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Original Article |

Extended Transmediastinal Dissection:  An Alternative to Gastroplasty for Short Esophagus FREE

Robert W. O'Rourke, MD; Yashodhan S. Khajanchee, MBBS; David R. Urbach, MD; Nicole N. Lee, BA; Barbara Lockhart, RN; Paul D. Hansen, MD; Lee L. Swanstrom, MD
[+] Author Affiliations

From the Department of Minimally Invasive Surgery, Legacy Health System, Portland, Ore (Drs O'Rourke, Khajanchee, Hansen, and Swanstrom and Ms Lockhart); Departments of Surgery and Health Policy, Management, and Evaluation, University of Toronto, Toronto, Ontario (Dr Urbach); and Oregon Health Sciences University Medical School, Portland (Ms Lee).


Arch Surg. 2003;138(7):735-740. doi:10.1001/archsurg.138.7.735.
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Hypothesis  The significance of short esophagus and its impact on failure after laparoscopic Nissen fundoplication are unknown. Although patients with severe esophageal shortening that requires Collis gastroplasty comprise a small percentage of patients undergoing fundoplication, we hypothesize that patients with moderate esophageal shortening requiring extended mediastinal dissection make up a larger subgroup and that extended laparoscopic mediastinal dissection is a good treatment strategy for such patients.

Design and Setting  Retrospective comparative analysis in an acadmic and private practice–based tertiary referral center.

Patients  A total of 205 patients underwent laparoscopic Nissen fundoplication for gastroesophageal reflux disease or paraesophageal hernias over 4 years. Outcomes in patients requiring either a type I (<5 cm) or type II (>5 cm) mediastinal dissection were compared.

Interventions  Laparoscopic Nissen fundoplication with or without extended mediastinal dissection and esophageal physiology testing.

Main Outcome Measures  Symptom assessments, operative reports, and outcomes were prospectively recorded on standardized data sheets. Postoperative symptom assessment and esophageal physiology testing were performed.

Results  A total of 133 (65%) of the 205 patients underwent type I dissection, and 72 (35%) of the 205 patients underwent type II dissection. Failure occurred in 15 (11%) of 133 patients and 6 (10%) of 72 patients, respectively. The presence of a large hiatal or paraesophageal hernia predicted the need for type II dissection.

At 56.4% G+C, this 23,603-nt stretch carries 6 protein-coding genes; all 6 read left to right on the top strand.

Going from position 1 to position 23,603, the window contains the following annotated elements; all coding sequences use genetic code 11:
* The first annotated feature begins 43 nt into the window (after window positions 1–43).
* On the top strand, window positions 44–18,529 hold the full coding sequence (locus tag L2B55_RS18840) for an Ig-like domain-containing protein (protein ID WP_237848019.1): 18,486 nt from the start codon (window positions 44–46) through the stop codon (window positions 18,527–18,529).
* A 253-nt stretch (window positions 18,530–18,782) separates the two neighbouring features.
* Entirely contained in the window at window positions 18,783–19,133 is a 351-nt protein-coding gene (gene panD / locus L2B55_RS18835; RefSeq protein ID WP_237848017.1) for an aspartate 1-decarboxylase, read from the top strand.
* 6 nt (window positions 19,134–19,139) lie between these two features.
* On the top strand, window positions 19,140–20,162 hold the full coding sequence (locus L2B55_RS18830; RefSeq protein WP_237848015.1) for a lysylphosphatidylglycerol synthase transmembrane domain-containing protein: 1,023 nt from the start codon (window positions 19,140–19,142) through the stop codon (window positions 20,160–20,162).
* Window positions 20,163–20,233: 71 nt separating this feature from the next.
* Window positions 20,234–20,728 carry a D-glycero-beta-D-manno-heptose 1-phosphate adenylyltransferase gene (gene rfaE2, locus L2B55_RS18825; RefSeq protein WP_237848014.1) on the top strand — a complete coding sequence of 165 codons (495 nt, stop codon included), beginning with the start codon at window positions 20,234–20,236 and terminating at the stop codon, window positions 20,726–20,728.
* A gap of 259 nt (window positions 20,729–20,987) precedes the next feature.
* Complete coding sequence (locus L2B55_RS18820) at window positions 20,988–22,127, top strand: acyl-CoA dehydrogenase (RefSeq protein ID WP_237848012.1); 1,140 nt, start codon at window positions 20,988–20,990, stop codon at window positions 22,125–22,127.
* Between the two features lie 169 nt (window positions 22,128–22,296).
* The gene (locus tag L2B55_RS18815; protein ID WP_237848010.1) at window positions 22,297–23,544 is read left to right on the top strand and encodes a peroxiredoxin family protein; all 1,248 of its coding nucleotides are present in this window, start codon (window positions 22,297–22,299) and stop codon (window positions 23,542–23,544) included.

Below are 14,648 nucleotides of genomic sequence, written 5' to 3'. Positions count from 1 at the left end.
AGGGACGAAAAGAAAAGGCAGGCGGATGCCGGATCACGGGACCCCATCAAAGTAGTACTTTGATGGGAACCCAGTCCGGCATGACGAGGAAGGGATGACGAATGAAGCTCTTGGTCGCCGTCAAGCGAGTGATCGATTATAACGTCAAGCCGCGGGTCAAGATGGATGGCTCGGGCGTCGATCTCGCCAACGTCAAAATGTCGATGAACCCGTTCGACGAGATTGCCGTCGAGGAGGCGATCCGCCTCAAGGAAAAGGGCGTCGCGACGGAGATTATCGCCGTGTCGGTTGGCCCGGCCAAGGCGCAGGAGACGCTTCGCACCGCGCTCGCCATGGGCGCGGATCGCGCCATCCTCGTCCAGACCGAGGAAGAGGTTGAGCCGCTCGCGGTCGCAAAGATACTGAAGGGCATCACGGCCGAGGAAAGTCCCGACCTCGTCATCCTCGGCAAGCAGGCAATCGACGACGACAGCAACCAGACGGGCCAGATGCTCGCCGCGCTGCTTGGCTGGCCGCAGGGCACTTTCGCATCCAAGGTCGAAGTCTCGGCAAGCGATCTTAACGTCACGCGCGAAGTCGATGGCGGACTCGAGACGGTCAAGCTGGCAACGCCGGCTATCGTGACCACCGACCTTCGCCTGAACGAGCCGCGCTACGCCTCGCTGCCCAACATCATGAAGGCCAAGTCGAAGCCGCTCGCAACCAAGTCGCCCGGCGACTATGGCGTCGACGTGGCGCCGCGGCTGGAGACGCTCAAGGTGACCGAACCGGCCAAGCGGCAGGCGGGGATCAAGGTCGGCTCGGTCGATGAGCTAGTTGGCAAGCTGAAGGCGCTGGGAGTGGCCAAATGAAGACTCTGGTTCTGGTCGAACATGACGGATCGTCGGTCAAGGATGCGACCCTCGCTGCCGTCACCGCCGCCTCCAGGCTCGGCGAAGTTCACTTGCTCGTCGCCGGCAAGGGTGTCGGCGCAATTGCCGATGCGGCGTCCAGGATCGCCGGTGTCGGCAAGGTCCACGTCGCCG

Conclusions  No difference was seen in failure rates between patients who required a type II dissection and those who did not. This finding suggests that aggressive application of laparoscopic transmediastinal dissection to obtain adequate esophageal length may reduce fundoplication failure in patients with esophageal shortening and provide a success rate similar to that of patients with normal esophageal length. More liberal application of Collis gastroplasty in these patients is not warranted.

LAPAROSCOPIC NISSEN fundoplication (LN) has revolutionized the treatment of patients with gastroesophageal reflux disease (GERD) and paraesophageal hernias (PEHs) and is currently associated with success rates of approximately 90% to 95%.1 These good results and the high prevalence of GERD in the general population have resulted in a rapid increase in the number of antireflux operations performed. Identifying and preventing causes of LN failure would therefore lead to significant savings in patient morbidity, mortality, and health care costs. A reported cause of LN failure is the presence of preoperative esophageal shortening, which is thought to be either the result of proximal displacement due to an enlarging hiatal hernia2 or intrinsic shortening due to fibrosis and scarring of the distal esophagus secondary to reflux-induced inflammation. Unrecognized esophageal shortening might lead to the creation of a wrap under tension and subsequent failure from herniation, "slippage," or disruption.

The incidence and impact of the short esophagus (SE) on outcomes after LN are controversial in part because the definition of SE is debated. Several investigators have attempted to identify preoperative predictors of esophageal shortening. Although some studies3,4 have identified preoperative predictors as defined by the need for Collis gastroplasty, such as a hiatal hernia larger than 5 cm or the presence of Barrett esophagus or stricture, in general such criteria have not consistently and accurately predicted SE.5 Thus, the diagnosis of SE must be made, by definition, intraoperatively. The need for a lengthening procedure, such as a Collis gastroplasty, certainly defines a patient population with severe esophageal shortening. However, the percentage of patients who require Collis gastroplasty is small in most series, generally approximately 1% to 4%.1,69 As originally described by Collis,10 there is a larger subset of patients who have only moderate esophageal shortening (MES), which can be corrected by an extended mediastinal dissection. This subgroup of patients, which makes up a significant percentage of the total population of patients undergoing LN, has not been well studied with regard to potential impact on surgical outcome. We performed the current study to document the incidence of MES in GERD and PEH patients and to determine whether an extended type II mediastinal dissection performed laparoscopically is an adequate lengthening procedure in patients with MES. Recurrence in patients undergoing a type II dissection might suggest the presence of worse disease severity, predisposing to recurrent reflux, or the presence of extensive esophageal fibrosis, predisposing to mechanical wrap failure. Such a finding would argue for the more liberal use of Collis gastroplasty for these patients. Alternatively, a failure rate similar to patients requiring only type I dissection would support high mediastinal dissection in patients with MES to achieve a tension-free fundoplication and optimal results.